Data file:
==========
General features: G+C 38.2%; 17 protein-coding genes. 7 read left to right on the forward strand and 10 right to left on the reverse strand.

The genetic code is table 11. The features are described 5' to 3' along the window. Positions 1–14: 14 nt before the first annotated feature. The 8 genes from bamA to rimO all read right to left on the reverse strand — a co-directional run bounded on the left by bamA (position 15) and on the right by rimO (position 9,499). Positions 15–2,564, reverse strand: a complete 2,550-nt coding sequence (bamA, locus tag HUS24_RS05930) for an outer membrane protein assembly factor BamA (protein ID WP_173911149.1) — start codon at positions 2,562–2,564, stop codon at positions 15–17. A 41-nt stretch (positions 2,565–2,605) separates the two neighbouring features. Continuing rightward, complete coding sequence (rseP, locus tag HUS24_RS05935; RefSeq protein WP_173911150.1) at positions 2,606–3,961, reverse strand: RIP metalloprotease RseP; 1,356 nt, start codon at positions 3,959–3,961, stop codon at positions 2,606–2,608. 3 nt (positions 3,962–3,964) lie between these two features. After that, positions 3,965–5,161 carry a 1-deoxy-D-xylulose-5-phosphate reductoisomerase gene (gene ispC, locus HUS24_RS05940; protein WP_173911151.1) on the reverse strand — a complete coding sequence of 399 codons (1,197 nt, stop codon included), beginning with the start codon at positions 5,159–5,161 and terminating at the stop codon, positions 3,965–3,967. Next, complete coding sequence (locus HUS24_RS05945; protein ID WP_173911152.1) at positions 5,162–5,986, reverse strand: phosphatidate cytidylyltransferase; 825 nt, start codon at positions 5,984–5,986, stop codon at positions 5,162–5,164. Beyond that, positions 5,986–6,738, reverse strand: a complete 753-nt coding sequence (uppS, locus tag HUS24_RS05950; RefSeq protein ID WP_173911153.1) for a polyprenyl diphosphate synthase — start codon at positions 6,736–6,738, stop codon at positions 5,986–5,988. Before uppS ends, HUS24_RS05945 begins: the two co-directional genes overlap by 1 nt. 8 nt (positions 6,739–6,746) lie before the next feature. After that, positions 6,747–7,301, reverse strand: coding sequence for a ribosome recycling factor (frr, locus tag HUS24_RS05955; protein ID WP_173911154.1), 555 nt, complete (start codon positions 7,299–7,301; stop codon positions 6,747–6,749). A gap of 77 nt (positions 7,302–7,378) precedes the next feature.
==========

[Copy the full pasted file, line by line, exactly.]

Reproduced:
General features: G+C 38.2%; 17 protein-coding genes. 7 read left to right on the forward strand and 10 right to left on the reverse strand.

The genetic code is table 11. The features are described 5' to 3' along the window. Positions 1–14: 14 nt before the first annotated feature. The 8 genes from bamA to rimO all read right to left on the reverse strand — a co-directional run bounded on the left by bamA (position 15) and on the right by rimO (position 9,499). Positions 15–2,564, reverse strand: a complete 2,550-nt coding sequence (bamA, locus tag HUS24_RS05930) for an outer membrane protein assembly factor BamA (protein ID WP_173911149.1) — start codon at positions 2,562–2,564, stop codon at positions 15–17. A 41-nt stretch (positions 2,565–2,605) separates the two neighbouring features. Continuing rightward, complete coding sequence (rseP, locus tag HUS24_RS05935; RefSeq protein WP_173911150.1) at positions 2,606–3,961, reverse strand: RIP metalloprotease RseP; 1,356 nt, start codon at positions 3,959–3,961, stop codon at positions 2,606–2,608. 3 nt (positions 3,962–3,964) lie between these two features. After that, positions 3,965–5,161 carry a 1-deoxy-D-xylulose-5-phosphate reductoisomerase gene (gene ispC, locus HUS24_RS05940; protein WP_173911151.1) on the reverse strand — a complete coding sequence of 399 codons (1,197 nt, stop codon included), beginning with the start codon at positions 5,159–5,161 and terminating at the stop codon, positions 3,965–3,967. Next, complete coding sequence (locus HUS24_RS05945; protein ID WP_173911152.1) at positions 5,162–5,986, reverse strand: phosphatidate cytidylyltransferase; 825 nt, start codon at positions 5,984–5,986, stop codon at positions 5,162–5,164. Beyond that, positions 5,986–6,738, reverse strand: a complete 753-nt coding sequence (uppS, locus tag HUS24_RS05950; RefSeq protein ID WP_173911153.1) for a polyprenyl diphosphate synthase — start codon at positions 6,736–6,738, stop codon at positions 5,986–5,988. Before uppS ends, HUS24_RS05945 begins: the two co-directional genes overlap by 1 nt. 8 nt (positions 6,739–6,746) lie before the next feature. After that, positions 6,747–7,301, reverse strand: coding sequence for a ribosome recycling factor (frr, locus tag HUS24_RS05955; protein ID WP_173911154.1), 555 nt, complete (start codon positions 7,299–7,301; stop codon positions 6,747–6,749). A gap of 77 nt (positions 7,302–7,378) precedes the next feature.